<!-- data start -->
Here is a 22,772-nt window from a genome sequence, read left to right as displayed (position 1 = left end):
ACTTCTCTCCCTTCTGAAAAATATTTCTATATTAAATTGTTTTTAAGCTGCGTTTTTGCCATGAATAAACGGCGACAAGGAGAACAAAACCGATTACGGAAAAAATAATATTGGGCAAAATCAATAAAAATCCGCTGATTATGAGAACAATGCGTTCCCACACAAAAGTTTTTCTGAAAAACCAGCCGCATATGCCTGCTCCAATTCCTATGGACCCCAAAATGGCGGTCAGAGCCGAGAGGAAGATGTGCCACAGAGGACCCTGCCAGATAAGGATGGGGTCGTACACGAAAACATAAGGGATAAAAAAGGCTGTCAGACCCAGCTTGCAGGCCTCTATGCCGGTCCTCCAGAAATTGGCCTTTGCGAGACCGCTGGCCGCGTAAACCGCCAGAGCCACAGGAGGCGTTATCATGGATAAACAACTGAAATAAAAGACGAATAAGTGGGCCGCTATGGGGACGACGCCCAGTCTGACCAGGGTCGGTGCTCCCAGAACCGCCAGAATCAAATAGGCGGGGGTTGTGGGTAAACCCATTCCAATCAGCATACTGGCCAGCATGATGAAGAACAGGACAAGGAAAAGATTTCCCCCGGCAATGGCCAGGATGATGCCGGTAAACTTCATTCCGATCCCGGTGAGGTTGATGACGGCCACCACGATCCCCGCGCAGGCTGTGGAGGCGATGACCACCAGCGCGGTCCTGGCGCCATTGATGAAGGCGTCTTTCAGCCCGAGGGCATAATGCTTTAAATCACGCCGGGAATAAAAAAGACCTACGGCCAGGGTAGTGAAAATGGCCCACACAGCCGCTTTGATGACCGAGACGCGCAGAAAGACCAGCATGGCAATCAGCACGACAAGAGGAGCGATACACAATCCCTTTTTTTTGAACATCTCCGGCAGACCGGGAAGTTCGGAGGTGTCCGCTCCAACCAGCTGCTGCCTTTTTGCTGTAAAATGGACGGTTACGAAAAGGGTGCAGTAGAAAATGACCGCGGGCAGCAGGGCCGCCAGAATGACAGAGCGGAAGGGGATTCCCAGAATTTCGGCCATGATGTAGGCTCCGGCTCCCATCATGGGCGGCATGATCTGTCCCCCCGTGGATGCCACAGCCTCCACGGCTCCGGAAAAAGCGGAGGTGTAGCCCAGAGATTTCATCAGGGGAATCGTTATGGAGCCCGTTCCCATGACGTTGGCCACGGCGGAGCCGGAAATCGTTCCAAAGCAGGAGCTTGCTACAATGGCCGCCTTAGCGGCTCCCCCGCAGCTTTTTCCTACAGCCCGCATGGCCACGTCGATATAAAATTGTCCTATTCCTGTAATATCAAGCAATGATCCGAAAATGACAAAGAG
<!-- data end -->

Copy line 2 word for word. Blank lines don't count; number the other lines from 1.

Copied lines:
ACTTCTCTCCCTTCTGAAAAATATTTCTATATTAAATTGTTTTTAAGCTGCGTTTTTGCCATGAATAAACGGCGACAAGGAGAACAAAACCGATTACGGAAAAAATAATATTGGGCAAAATCAATAAAAATCCGCTGATTATGAGAACAATGCGTTCCCACACAAAAGTTTTTCTGAAAAACCAGCCGCATATGCCTGCTCCAATTCCTATGGACCCCAAAATGGCGGTCAGAGCCGAGAGGAAGATGTGCCACAGAGGACCCTGCCAGATAAGGATGGGGTCGTACACGAAAACATAAGGGATAAAAAAGGCTGTCAGACCCAGCTTGCAGGCCTCTATGCCGGTCCTCCAGAAATTGGCCTTTGCGAGACCGCTGGCCGCGTAAACCGCCAGAGCCACAGGAGGCGTTATCATGGATAAACAACTGAAATAAAAGACGAATAAGTGGGCCGCTATGGGGACGACGCCCAGTCTGACCAGGGTCGGTGCTCCCAGAACCGCCAGAATCAAATAGGCGGGGGTTGTGGGTAAACCCATTCCAATCAGCATACTGGCCAGCATGATGAAGAACAGGACAAGGAAAAGATTTCCCCCGGCAATGGCCAGGATGATGCCGGTAAACTTCATTCCGATCCCGGTGAGGTTGATGACGGCCACCACGATCCCCGCGCAGGCTGTGGAGGCGATGACCACCAGCGCGGTCCTGGCGCCATTGATGAAGGCGTCTTTCAGCCCGAGGGCATAATGCTTTAAATCACGCCGGGAATAAAAAAGACCTACGGCCAGGGTAGTGAAAATGGCCCACACAGCCGCTTTGATGACCGAGACGCGCAGAAAGACCAGCATGGCAATCAGCACGACAAGAGGAGCGATACACAATCCCTTTTTTTTGAACATCTCCGGCAGACCGGGAAGTTCGGAGGTGTCCGCTCCAACCAGCTGCTGCCTTTTTGCTGTAAAATGGACGGTTACGAAAAGGGTGCAGTAGAAAATGACCGCGGGCAGCAGGGCCGCCAGAATGACAGAGCGGAAGGGGATTCCCAGAATTTCGGCCATGATGTAGGCTCCGGCTCCCATCATGGGCGGCATGATCTGTCCCCCCGTGGATGCCACAGCCTCCACGGCTCCGGAAAAAGCGGAGGTGTAGCCCAGAGATTTCATCAGGGGAATCGTTATGGAGCCCGTTCCCATGACGTTGGCCACGGCGGAGCCGGAAATCGTTCCAAAGCAGGAGCTTGCTACAATGGCCGCCTTAGCGGCTCCCCCGCAGCTTTTTCCTACAGCCCGCATGGCCACGTCGATATAAAATTGTCCTATTCCTGTAATATCAAGCAATGATCCGAAAATGACAAAGAG